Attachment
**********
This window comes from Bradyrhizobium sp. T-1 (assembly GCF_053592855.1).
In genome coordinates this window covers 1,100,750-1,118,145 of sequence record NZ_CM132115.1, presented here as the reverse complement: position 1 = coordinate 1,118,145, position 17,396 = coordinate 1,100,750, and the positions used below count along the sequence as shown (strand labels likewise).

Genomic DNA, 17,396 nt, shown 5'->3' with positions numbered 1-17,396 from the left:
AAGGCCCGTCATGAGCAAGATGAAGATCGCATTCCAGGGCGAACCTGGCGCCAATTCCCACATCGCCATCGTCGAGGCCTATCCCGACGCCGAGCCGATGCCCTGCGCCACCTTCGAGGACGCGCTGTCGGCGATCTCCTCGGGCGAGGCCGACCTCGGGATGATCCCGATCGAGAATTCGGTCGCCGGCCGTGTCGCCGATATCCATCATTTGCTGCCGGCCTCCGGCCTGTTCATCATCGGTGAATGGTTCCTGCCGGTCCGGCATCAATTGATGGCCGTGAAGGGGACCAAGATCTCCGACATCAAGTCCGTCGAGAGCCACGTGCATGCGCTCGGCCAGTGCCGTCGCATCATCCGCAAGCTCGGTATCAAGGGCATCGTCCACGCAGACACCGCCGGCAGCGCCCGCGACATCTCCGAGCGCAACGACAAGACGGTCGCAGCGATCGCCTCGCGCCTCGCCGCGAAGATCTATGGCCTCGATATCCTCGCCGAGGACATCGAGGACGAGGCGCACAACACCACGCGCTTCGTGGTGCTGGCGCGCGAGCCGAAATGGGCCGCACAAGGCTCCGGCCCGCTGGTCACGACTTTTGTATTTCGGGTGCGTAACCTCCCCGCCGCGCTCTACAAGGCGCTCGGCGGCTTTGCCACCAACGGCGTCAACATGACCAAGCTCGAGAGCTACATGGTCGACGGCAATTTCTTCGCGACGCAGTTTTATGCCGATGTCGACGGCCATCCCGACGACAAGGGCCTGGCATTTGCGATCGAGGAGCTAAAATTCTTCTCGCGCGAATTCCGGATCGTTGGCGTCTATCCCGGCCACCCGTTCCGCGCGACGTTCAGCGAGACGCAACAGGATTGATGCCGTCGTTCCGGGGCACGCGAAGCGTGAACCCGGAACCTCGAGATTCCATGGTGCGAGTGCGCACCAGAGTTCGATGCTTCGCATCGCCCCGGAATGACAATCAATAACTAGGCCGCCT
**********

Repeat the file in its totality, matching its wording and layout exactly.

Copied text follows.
This window comes from Bradyrhizobium sp. T-1 (assembly GCF_053592855.1).
In genome coordinates this window covers 1,100,750-1,118,145 of sequence record NZ_CM132115.1, presented here as the reverse complement: position 1 = coordinate 1,118,145, position 17,396 = coordinate 1,100,750, and the positions used below count along the sequence as shown (strand labels likewise).

Genomic DNA, 17,396 nt, shown 5'->3' with positions numbered 1-17,396 from the left:
AAGGCCCGTCATGAGCAAGATGAAGATCGCATTCCAGGGCGAACCTGGCGCCAATTCCCACATCGCCATCGTCGAGGCCTATCCCGACGCCGAGCCGATGCCCTGCGCCACCTTCGAGGACGCGCTGTCGGCGATCTCCTCGGGCGAGGCCGACCTCGGGATGATCCCGATCGAGAATTCGGTCGCCGGCCGTGTCGCCGATATCCATCATTTGCTGCCGGCCTCCGGCCTGTTCATCATCGGTGAATGGTTCCTGCCGGTCCGGCATCAATTGATGGCCGTGAAGGGGACCAAGATCTCCGACATCAAGTCCGTCGAGAGCCACGTGCATGCGCTCGGCCAGTGCCGTCGCATCATCCGCAAGCTCGGTATCAAGGGCATCGTCCACGCAGACACCGCCGGCAGCGCCCGCGACATCTCCGAGCGCAACGACAAGACGGTCGCAGCGATCGCCTCGCGCCTCGCCGCGAAGATCTATGGCCTCGATATCCTCGCCGAGGACATCGAGGACGAGGCGCACAACACCACGCGCTTCGTGGTGCTGGCGCGCGAGCCGAAATGGGCCGCACAAGGCTCCGGCCCGCTGGTCACGACTTTTGTATTTCGGGTGCGTAACCTCCCCGCCGCGCTCTACAAGGCGCTCGGCGGCTTTGCCACCAACGGCGTCAACATGACCAAGCTCGAGAGCTACATGGTCGACGGCAATTTCTTCGCGACGCAGTTTTATGCCGATGTCGACGGCCATCCCGACGACAAGGGCCTGGCATTTGCGATCGAGGAGCTAAAATTCTTCTCGCGCGAATTCCGGATCGTTGGCGTCTATCCCGGCCACCCGTTCCGCGCGACGTTCAGCGAGACGCAACAGGATTGATGCCGTCGTTCCGGGGCACGCGAAGCGTGAACCCGGAACCTCGAGATTCCATGGTGCGAGTGCGCACCAGAGTTCGATGCTTCGCATCGCCCCGGAATGACAATCAATAACTAGGCCGCCT